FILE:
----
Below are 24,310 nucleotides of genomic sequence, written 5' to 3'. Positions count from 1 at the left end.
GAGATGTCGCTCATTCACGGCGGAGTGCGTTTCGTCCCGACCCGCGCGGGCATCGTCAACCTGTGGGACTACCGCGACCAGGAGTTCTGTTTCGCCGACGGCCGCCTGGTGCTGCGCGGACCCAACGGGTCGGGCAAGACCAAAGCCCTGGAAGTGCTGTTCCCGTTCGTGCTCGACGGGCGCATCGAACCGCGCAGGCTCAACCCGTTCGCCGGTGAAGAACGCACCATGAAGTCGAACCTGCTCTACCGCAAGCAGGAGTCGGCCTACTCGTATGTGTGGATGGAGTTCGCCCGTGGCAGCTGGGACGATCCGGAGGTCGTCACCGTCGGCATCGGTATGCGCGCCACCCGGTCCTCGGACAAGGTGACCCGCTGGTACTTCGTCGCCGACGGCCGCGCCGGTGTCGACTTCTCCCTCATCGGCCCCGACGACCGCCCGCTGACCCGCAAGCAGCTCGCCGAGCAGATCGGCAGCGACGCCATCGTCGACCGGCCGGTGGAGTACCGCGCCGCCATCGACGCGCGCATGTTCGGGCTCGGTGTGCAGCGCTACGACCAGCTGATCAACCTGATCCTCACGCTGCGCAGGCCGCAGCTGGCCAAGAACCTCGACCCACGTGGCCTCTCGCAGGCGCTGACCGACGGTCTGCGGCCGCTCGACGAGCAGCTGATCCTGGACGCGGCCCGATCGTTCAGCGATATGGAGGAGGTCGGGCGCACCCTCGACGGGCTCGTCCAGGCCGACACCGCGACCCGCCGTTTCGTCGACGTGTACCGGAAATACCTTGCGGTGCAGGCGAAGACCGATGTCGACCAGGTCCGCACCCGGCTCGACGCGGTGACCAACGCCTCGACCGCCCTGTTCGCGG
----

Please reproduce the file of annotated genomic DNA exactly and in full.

Below are 24,310 nucleotides of genomic sequence, written 5' to 3'. Positions count from 1 at the left end.
GAGATGTCGCTCATTCACGGCGGAGTGCGTTTCGTCCCGACCCGCGCGGGCATCGTCAACCTGTGGGACTACCGCGACCAGGAGTTCTGTTTCGCCGACGGCCGCCTGGTGCTGCGCGGACCCAACGGGTCGGGCAAGACCAAAGCCCTGGAAGTGCTGTTCCCGTTCGTGCTCGACGGGCGCATCGAACCGCGCAGGCTCAACCCGTTCGCCGGTGAAGAACGCACCATGAAGTCGAACCTGCTCTACCGCAAGCAGGAGTCGGCCTACTCGTATGTGTGGATGGAGTTCGCCCGTGGCAGCTGGGACGATCCGGAGGTCGTCACCGTCGGCATCGGTATGCGCGCCACCCGGTCCTCGGACAAGGTGACCCGCTGGTACTTCGTCGCCGACGGCCGCGCCGGTGTCGACTTCTCCCTCATCGGCCCCGACGACCGCCCGCTGACCCGCAAGCAGCTCGCCGAGCAGATCGGCAGCGACGCCATCGTCGACCGGCCGGTGGAGTACCGCGCCGCCATCGACGCGCGCATGTTCGGGCTCGGTGTGCAGCGCTACGACCAGCTGATCAACCTGATCCTCACGCTGCGCAGGCCGCAGCTGGCCAAGAACCTCGACCCACGTGGCCTCTCGCAGGCGCTGACCGACGGTCTGCGGCCGCTCGACGAGCAGCTGATCCTGGACGCGGCCCGATCGTTCAGCGATATGGAGGAGGTCGGGCGCACCCTCGACGGGCTCGTCCAGGCCGACACCGCGACCCGCCGTTTCGTCGACGTGTACCGGAAATACCTTGCGGTGCAGGCGAAGACCGATGTCGACCAGGTCCGCACCCGGCTCGACGCGGTGACCAACGCCTCGACCGCCCTGTTCGCGG